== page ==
All roads lead to Palangkaraya.
Or out of.
Those were my only options.
As a seasoned traveller, I know not to backtrack.
It is better to move forward, from one point to another. You save time, money, and most importantly, experience more.
This was impossible in Kalimantan Tengah.
After flying into Palangkaraya, the capital city, I planned to stay just long enough to make new friends who could tell me which villages to visit and move on.
But the terrain called the shots, not me.
I quickly discovered on my first ride from the city to Tumbang Malahoi — a four-hour drive to cover a distance of roughly 100 kilometers (62 miles) — that the road infrastructure was still being shaped.
The paths we took were born from land once covered by rainforest and cleared by bulldozers. In the best-case scenario, they were created to connect Dayaks — the native inhabitants of this island — and their villages, or the more probable reality, to make way for the logging and oil palm industries.
The earth was a reddish-orange color from ultisol, a soil containing clay, and the landscape curved like a rollercoaster track. Every car had to fend for themselves on this terrain, and the vigor of jostling depended on the driver’s skills. During many trips, I could not tell who was going to win in the line-up of Mother Earth versus manual transmission.
How did locals travel before these roads existed? Kalimantan is endowed with multiple rivers and their tributaries, once-bountiful sources of food and transportation. To head south — the directional flow of the water and where the major cities developed — villagers would cut down trees to carve canoes, a method used up until 30 to 40 years ago. A two-hour trip by car to Palangkaraya would take three to four days of paddling on the river.
So no, I could not move from one village to another to save time.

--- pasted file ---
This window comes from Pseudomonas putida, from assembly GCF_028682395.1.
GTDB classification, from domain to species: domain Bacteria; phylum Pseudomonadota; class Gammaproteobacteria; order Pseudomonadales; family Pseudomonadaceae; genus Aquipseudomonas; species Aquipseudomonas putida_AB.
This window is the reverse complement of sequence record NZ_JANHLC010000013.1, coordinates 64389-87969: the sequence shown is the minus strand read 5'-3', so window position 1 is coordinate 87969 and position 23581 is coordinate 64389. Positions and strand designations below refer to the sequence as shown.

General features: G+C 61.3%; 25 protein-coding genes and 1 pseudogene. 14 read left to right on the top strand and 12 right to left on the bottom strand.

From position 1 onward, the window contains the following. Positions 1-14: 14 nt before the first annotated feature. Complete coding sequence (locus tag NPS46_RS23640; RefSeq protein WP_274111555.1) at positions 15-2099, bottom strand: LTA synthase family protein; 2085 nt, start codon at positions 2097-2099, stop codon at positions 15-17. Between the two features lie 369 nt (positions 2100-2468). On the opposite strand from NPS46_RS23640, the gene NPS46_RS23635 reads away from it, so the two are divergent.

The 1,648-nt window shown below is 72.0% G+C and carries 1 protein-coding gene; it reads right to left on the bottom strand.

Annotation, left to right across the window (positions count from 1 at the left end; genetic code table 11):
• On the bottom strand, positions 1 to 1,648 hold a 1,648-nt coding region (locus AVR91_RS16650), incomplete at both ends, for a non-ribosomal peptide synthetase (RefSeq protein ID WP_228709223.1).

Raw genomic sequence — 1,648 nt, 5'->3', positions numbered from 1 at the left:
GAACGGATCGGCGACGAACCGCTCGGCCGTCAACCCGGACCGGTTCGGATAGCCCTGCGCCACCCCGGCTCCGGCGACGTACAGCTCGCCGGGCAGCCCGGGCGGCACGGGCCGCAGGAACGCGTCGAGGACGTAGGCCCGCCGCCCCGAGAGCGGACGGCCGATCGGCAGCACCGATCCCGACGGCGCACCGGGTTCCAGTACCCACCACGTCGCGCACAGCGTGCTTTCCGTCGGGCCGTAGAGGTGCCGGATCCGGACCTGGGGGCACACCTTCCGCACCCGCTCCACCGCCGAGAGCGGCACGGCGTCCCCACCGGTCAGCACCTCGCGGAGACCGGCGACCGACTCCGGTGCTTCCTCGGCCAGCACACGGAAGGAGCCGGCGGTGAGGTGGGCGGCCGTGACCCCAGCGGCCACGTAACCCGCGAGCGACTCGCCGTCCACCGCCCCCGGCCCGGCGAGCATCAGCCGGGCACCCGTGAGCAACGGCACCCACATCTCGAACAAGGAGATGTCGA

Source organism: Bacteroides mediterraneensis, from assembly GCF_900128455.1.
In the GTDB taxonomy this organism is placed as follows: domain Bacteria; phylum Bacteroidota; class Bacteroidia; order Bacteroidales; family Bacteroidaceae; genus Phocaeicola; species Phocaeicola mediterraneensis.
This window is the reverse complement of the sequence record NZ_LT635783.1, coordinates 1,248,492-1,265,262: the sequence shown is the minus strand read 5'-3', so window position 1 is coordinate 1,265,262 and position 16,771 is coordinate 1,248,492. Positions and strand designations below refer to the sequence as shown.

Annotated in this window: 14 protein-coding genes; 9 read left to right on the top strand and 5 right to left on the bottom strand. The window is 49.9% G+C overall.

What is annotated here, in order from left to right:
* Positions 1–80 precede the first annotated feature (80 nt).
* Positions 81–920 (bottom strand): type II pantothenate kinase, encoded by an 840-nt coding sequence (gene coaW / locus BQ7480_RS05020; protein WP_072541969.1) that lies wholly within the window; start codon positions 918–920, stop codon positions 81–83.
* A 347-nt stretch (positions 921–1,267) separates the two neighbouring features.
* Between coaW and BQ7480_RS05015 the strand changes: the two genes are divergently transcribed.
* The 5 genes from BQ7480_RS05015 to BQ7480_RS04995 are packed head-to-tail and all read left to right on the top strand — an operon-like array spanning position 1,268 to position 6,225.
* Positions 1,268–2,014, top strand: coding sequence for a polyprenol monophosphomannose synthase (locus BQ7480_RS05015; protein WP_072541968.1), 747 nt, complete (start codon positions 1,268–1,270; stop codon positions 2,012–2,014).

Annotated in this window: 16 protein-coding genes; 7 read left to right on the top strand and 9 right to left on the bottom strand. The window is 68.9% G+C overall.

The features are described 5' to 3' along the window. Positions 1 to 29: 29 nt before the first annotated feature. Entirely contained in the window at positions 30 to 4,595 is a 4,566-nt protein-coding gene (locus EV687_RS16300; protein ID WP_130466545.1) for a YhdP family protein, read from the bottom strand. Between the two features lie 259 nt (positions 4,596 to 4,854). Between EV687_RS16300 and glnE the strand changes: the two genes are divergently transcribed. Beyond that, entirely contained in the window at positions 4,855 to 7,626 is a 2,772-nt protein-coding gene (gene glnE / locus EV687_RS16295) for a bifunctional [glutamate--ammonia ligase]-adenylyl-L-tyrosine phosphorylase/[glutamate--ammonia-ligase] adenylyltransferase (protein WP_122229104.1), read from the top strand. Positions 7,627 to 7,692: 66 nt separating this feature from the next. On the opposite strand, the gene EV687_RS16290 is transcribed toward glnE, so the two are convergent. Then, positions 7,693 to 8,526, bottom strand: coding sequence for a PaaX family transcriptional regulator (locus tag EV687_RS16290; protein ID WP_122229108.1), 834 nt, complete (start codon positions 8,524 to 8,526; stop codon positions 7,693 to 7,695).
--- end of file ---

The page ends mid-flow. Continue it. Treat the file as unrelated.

I repeatedly returned to and departed from Palangkaraya because the best roads were built around the city, and then it occurred to me that this movement of coming from villages into the city mimicked the migration patterns of Dayaks themselves in recent decades.
As roads were built leading to the city to transport products for export— palm oil, timber and minerals, it also provided Dayaks an opportunity to leave their villages for better education and jobs.
But what happened to the relationship between those that left and those that remained? Roads provided a physical connection, but what about the cultural link?
I soon discovered that city Dayaks have nearly dissociated themselves from their ancestral villages, as quickly as the second generation. While every Dayak I met was intensely proud of their history and origin, very few of the ones living in the city desired to visit where they came from.
The experience of a young city Dayak female whom I met while traveling was revealing. Her maternal grandparents left their village at a young age, settled in the city, raised their family and prospered. I joined this family to visit that village for a traditional Dayak wedding, located two hours from Palangkaraya. While there I asked, “When was the last time you came here?” She furrowed her brow while counting the years. “I think, 10 years ago?”
For many in her generation, life has already moved on and the quality of it is undoubtedly better — education, healthcare, technology, electricity. To them, there seems to be little left of value to connect them back to their village, so why visit?
The notion of villages as having no value is a mistake.
There is a reason why when I arrive in a city, I escape to the countryside immediately. These villages are the last microcosms of a world that know how to coexist with the environment. Who else but they can still teach us how to appreciate the natural world that is left? Examples such as medicinal uses of plants from the rainforest, techniques used in cuisine as a result of their surroundings, and utilizing seasonality as a guide for living. All of these can still be applied for use in the modern world for the better.
So let us reverse the course these roads have created because people take notice. It was a small gesture on my part to drive hours on rugged roads to reach villages tucked far away, but the significance of my presence was powerful. In every village I visited, locals took great pride in teaching me, simply because I was there to listen and willing to share their stories with a larger audience — you. The weight of that impact will have me traveling on roads for months to come, no matter how rough they are.
Tip: Plug in the coordinates from the title into Google Maps to see how far I travelled into Kalimantan’s heartland.